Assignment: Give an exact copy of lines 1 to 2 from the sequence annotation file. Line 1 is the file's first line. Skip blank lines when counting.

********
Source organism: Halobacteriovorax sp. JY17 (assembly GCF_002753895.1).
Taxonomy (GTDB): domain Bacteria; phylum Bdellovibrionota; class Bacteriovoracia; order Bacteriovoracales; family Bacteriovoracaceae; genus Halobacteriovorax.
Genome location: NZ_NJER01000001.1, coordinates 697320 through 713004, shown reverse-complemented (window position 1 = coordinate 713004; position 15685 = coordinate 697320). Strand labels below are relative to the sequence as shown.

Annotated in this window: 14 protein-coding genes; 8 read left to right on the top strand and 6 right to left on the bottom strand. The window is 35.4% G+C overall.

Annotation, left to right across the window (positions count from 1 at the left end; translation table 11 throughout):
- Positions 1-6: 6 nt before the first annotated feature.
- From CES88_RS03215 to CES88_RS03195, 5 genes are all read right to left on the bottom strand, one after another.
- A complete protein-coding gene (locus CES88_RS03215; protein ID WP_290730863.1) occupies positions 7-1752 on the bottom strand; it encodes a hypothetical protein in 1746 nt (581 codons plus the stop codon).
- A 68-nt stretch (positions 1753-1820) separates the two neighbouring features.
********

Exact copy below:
Source organism: Halobacteriovorax sp. JY17 (assembly GCF_002753895.1).
Taxonomy (GTDB): domain Bacteria; phylum Bdellovibrionota; class Bacteriovoracia; order Bacteriovoracales; family Bacteriovoracaceae; genus Halobacteriovorax.